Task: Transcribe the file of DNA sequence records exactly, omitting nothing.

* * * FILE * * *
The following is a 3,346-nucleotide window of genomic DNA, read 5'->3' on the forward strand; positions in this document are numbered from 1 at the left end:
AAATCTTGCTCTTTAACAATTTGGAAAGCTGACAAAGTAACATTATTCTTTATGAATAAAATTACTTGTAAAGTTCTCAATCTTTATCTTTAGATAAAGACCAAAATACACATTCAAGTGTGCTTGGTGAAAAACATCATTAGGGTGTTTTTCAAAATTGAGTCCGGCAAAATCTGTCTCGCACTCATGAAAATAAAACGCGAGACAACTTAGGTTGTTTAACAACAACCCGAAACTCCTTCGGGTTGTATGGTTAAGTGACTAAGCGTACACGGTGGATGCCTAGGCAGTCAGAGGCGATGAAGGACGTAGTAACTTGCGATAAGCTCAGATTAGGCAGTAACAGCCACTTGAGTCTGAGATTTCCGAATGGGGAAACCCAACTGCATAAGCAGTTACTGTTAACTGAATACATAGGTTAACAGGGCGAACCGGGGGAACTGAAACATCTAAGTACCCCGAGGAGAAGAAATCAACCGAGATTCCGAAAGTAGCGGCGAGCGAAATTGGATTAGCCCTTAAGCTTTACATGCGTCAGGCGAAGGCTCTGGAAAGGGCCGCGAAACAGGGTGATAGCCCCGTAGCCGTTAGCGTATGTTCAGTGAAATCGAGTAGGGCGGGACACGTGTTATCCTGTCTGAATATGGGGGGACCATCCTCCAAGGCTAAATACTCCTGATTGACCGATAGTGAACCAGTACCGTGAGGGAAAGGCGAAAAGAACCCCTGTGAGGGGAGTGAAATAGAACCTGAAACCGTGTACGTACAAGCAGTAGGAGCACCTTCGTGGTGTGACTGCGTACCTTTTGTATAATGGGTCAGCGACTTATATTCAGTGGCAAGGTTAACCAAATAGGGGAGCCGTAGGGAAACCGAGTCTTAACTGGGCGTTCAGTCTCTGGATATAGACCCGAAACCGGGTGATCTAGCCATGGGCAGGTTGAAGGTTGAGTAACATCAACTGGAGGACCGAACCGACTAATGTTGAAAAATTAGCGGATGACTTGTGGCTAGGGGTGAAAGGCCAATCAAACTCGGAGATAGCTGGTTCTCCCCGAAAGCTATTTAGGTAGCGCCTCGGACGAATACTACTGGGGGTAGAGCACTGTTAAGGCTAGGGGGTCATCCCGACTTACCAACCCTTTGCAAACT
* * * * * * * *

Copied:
The following is a 3,346-nucleotide window of genomic DNA, read 5'->3' on the forward strand; positions in this document are numbered from 1 at the left end:
AAATCTTGCTCTTTAACAATTTGGAAAGCTGACAAAGTAACATTATTCTTTATGAATAAAATTACTTGTAAAGTTCTCAATCTTTATCTTTAGATAAAGACCAAAATACACATTCAAGTGTGCTTGGTGAAAAACATCATTAGGGTGTTTTTCAAAATTGAGTCCGGCAAAATCTGTCTCGCACTCATGAAAATAAAACGCGAGACAACTTAGGTTGTTTAACAACAACCCGAAACTCCTTCGGGTTGTATGGTTAAGTGACTAAGCGTACACGGTGGATGCCTAGGCAGTCAGAGGCGATGAAGGACGTAGTAACTTGCGATAAGCTCAGATTAGGCAGTAACAGCCACTTGAGTCTGAGATTTCCGAATGGGGAAACCCAACTGCATAAGCAGTTACTGTTAACTGAATACATAGGTTAACAGGGCGAACCGGGGGAACTGAAACATCTAAGTACCCCGAGGAGAAGAAATCAACCGAGATTCCGAAAGTAGCGGCGAGCGAAATTGGATTAGCCCTTAAGCTTTACATGCGTCAGGCGAAGGCTCTGGAAAGGGCCGCGAAACAGGGTGATAGCCCCGTAGCCGTTAGCGTATGTTCAGTGAAATCGAGTAGGGCGGGACACGTGTTATCCTGTCTGAATATGGGGGGACCATCCTCCAAGGCTAAATACTCCTGATTGACCGATAGTGAACCAGTACCGTGAGGGAAAGGCGAAAAGAACCCCTGTGAGGGGAGTGAAATAGAACCTGAAACCGTGTACGTACAAGCAGTAGGAGCACCTTCGTGGTGTGACTGCGTACCTTTTGTATAATGGGTCAGCGACTTATATTCAGTGGCAAGGTTAACCAAATAGGGGAGCCGTAGGGAAACCGAGTCTTAACTGGGCGTTCAGTCTCTGGATATAGACCCGAAACCGGGTGATCTAGCCATGGGCAGGTTGAAGGTTGAGTAACATCAACTGGAGGACCGAACCGACTAATGTTGAAAAATTAGCGGATGACTTGTGGCTAGGGGTGAAAGGCCAATCAAACTCGGAGATAGCTGGTTCTCCCCGAAAGCTATTTAGGTAGCGCCTCGGACGAATACTACTGGGGGTAGAGCACTGTTAAGGCTAGGGGGTCATCCCGACTTACCAACCCTTTGCAAACT